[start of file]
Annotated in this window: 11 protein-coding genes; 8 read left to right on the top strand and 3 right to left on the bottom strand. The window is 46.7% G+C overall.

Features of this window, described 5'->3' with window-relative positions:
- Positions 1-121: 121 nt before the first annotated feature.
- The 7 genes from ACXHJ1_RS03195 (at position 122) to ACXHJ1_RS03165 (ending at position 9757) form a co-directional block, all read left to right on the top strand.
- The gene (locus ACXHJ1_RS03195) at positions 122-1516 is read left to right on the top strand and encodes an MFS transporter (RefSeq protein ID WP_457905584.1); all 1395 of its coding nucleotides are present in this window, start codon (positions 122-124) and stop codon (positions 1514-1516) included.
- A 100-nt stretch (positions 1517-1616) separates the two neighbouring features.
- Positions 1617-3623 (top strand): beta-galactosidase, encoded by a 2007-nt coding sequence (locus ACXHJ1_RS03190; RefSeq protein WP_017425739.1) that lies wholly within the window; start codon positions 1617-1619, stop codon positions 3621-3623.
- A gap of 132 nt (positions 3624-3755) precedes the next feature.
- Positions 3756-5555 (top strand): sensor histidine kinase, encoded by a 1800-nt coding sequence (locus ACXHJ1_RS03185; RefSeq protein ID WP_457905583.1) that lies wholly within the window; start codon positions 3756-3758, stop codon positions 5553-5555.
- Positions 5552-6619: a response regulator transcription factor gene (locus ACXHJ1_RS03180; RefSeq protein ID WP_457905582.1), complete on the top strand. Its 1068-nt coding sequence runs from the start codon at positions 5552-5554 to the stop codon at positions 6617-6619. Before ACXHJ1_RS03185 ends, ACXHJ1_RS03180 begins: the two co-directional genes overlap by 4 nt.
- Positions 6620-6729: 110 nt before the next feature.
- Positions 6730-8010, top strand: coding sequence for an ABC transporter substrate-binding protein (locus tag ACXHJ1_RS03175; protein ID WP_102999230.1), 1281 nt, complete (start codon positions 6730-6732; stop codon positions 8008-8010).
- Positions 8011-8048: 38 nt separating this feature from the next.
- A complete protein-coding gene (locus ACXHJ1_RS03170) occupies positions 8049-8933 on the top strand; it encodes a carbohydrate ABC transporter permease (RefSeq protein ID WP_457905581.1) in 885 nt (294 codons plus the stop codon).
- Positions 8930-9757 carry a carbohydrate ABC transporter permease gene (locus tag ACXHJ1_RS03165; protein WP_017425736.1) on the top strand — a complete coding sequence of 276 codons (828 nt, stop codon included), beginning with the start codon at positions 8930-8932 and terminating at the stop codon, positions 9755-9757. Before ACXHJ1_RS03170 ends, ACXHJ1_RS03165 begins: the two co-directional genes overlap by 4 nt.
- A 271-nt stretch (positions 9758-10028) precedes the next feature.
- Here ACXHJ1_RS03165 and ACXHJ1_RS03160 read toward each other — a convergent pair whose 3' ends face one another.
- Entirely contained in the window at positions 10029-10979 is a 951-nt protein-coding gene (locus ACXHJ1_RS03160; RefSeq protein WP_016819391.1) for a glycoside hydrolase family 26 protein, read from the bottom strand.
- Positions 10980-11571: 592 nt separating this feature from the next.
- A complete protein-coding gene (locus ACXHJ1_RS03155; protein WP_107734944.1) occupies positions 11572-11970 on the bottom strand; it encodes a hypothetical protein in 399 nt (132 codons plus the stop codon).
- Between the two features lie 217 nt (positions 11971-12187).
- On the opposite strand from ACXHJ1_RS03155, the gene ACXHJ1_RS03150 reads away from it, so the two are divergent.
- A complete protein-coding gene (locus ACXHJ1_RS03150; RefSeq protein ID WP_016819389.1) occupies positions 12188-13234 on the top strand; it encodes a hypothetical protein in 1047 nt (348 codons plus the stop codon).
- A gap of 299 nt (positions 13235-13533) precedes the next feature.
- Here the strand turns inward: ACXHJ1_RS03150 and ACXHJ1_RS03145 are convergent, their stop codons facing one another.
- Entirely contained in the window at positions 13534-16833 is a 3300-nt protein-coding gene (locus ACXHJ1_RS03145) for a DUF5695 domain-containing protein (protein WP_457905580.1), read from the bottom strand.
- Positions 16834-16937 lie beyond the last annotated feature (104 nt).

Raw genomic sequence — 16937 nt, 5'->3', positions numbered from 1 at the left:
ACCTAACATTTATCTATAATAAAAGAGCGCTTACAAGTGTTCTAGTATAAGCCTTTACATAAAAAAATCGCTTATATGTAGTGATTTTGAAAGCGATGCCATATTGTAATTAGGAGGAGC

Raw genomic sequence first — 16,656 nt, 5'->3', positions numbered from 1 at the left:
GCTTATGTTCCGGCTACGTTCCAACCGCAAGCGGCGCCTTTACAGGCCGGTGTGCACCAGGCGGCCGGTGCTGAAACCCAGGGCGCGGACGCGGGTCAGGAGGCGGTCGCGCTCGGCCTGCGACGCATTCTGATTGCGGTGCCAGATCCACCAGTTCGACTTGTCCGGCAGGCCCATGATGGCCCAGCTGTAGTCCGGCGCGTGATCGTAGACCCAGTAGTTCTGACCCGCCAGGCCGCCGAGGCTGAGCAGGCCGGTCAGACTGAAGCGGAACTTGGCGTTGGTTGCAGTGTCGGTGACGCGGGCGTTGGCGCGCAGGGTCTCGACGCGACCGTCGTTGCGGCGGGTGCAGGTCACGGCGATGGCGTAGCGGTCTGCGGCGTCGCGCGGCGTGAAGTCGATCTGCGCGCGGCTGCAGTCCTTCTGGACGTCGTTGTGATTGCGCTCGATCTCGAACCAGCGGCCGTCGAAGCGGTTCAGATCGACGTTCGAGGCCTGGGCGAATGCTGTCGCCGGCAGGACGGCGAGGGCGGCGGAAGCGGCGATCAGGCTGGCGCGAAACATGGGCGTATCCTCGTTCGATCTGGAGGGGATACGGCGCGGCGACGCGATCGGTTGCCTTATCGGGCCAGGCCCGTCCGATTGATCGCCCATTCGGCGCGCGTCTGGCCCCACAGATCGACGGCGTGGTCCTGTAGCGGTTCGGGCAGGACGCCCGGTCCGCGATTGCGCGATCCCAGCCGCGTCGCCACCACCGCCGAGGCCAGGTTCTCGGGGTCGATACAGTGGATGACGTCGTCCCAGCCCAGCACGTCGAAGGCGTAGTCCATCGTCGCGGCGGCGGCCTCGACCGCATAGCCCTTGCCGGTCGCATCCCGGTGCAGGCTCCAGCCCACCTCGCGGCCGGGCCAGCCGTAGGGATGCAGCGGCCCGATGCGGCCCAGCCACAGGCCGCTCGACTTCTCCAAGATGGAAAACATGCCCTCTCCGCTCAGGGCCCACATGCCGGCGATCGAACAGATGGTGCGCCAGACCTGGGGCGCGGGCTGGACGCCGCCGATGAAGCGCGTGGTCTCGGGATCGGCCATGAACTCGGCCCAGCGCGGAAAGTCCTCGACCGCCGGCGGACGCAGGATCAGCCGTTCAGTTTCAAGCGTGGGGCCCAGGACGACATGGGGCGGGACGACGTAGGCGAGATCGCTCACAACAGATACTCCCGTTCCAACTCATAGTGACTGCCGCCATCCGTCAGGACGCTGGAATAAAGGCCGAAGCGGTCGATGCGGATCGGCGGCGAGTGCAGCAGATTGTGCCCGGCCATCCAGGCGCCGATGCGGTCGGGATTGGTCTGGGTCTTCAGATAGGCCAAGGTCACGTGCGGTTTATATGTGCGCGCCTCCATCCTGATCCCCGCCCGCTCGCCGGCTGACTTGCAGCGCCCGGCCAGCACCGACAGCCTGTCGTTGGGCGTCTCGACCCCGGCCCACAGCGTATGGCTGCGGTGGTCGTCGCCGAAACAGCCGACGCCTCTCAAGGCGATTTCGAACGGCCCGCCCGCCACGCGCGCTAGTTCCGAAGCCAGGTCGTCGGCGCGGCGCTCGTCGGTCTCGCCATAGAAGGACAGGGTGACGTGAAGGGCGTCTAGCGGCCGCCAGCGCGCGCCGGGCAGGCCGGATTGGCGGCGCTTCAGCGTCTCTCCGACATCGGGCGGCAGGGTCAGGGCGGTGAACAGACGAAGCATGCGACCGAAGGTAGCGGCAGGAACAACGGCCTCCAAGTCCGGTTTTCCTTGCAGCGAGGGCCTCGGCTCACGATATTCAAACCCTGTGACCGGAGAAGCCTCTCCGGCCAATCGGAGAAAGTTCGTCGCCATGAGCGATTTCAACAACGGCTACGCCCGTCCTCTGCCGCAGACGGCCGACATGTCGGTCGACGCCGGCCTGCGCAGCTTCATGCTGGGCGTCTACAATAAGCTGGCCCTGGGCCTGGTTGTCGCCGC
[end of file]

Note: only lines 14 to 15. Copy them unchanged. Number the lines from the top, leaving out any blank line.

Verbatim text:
- A complete protein-coding gene (locus ACXHJ1_RS03170) occupies positions 8049-8933 on the top strand; it encodes a carbohydrate ABC transporter permease (RefSeq protein ID WP_457905581.1) in 885 nt (294 codons plus the stop codon).
- Positions 8930-9757 carry a carbohydrate ABC transporter permease gene (locus tag ACXHJ1_RS03165; protein WP_017425736.1) on the top strand — a complete coding sequence of 276 codons (828 nt, stop codon included), beginning with the start codon at positions 8930-8932 and terminating at the stop codon, positions 9755-9757. Before ACXHJ1_RS03170 ends, ACXHJ1_RS03165 begins: the two co-directional genes overlap by 4 nt.